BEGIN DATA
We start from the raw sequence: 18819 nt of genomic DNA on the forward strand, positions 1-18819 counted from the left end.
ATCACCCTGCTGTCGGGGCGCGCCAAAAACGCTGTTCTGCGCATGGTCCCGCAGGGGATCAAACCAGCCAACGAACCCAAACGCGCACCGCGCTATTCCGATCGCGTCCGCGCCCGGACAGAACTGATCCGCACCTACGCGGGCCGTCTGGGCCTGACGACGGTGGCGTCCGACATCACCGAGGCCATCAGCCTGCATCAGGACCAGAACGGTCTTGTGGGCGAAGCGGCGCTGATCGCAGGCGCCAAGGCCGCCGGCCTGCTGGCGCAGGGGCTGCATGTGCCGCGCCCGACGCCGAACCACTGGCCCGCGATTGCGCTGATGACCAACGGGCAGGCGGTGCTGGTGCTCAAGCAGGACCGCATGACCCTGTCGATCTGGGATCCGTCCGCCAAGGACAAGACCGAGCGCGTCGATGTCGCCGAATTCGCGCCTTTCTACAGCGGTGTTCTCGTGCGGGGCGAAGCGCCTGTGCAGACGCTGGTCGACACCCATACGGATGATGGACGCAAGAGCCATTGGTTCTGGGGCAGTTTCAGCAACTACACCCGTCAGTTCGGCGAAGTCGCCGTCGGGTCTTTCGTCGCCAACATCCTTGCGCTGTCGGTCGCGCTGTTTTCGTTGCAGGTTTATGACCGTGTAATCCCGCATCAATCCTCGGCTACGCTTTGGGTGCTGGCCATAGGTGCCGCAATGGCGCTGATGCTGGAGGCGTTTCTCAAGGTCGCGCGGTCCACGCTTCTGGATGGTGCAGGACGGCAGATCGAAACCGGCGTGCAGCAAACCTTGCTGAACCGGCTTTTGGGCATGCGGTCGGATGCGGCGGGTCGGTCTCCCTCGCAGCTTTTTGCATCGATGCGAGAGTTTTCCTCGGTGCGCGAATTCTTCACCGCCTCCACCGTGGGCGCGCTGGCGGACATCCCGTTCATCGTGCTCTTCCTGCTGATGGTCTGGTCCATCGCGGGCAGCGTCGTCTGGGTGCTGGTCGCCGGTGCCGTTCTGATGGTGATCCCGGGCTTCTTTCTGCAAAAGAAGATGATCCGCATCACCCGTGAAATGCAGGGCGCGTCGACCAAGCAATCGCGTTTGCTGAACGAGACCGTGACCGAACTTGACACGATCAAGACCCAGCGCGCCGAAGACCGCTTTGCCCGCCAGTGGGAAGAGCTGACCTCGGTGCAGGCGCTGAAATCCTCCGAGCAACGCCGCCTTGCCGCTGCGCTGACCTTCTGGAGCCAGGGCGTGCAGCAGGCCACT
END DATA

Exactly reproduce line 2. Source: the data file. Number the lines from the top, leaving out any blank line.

ATCACCCTGCTGTCGGGGCGCGCCAAAAACGCTGTTCTGCGCATGGTCCCGCAGGGGATCAAACCAGCCAACGAACCCAAACGCGCACCGCGCTATTCCGATCGCGTCCGCGCCCGGACAGAACTGATCCGCACCTACGCGGGCCGTCTGGGCCTGACGACGGTGGCGTCCGACATCACCGAGGCCATCAGCCTGCATCAGGACCAGAACGGTCTTGTGGGCGAAGCGGCGCTGATCGCAGGCGCCAAGGCCGCCGGCCTGCTGGCGCAGGGGCTGCATGTGCCGCGCCCGACGCCGAACCACTGGCCCGCGATTGCGCTGATGACCAACGGGCAGGCGGTGCTGGTGCTCAAGCAGGACCGCATGACCCTGTCGATCTGGGATCCGTCCGCCAAGGACAAGACCGAGCGCGTCGATGTCGCCGAATTCGCGCCTTTCTACAGCGGTGTTCTCGTGCGGGGCGAAGCGCCTGTGCAGACGCTGGTCGACACCCATACGGATGATGGACGCAAGAGCCATTGGTTCTGGGGCAGTTTCAGCAACTACACCCGTCAGTTCGGCGAAGTCGCCGTCGGGTCTTTCGTCGCCAACATCCTTGCGCTGTCGGTCGCGCTGTTTTCGTTGCAGGTTTATGACCGTGTAATCCCGCATCAATCCTCGGCTACGCTTTGGGTGCTGGCCATAGGTGCCGCAATGGCGCTGATGCTGGAGGCGTTTCTCAAGGTCGCGCGGTCCACGCTTCTGGATGGTGCAGGACGGCAGATCGAAACCGGCGTGCAGCAAACCTTGCTGAACCGGCTTTTGGGCATGCGGTCGGATGCGGCGGGTCGGTCTCCCTCGCAGCTTTTTGCATCGATGCGAGAGTTTTCCTCGGTGCGCGAATTCTTCACCGCCTCCACCGTGGGCGCGCTGGCGGACATCCCGTTCATCGTGCTCTTCCTGCTGATGGTCTGGTCCATCGCGGGCAGCGTCGTCTGGGTGCTGGTCGCCGGTGCCGTTCTGATGGTGATCCCGGGCTTCTTTCTGCAAAAGAAGATGATCCGCATCACCCGTGAAATGCAGGGCGCGTCGACCAAGCAATCGCGTTTGCTGAACGAGACCGTGACCGAACTTGACACGATCAAGACCCAGCGCGCCGAAGACCGCTTTGCCCGCCAGTGGGAAGAGCTGACCTCGGTGCAGGCGCTGAAATCCTCCGAGCAACGCCGCCTTGCCGCTGCGCTGACCTTCTGGAGCCAGGGCGTGCAGCAGGCCACT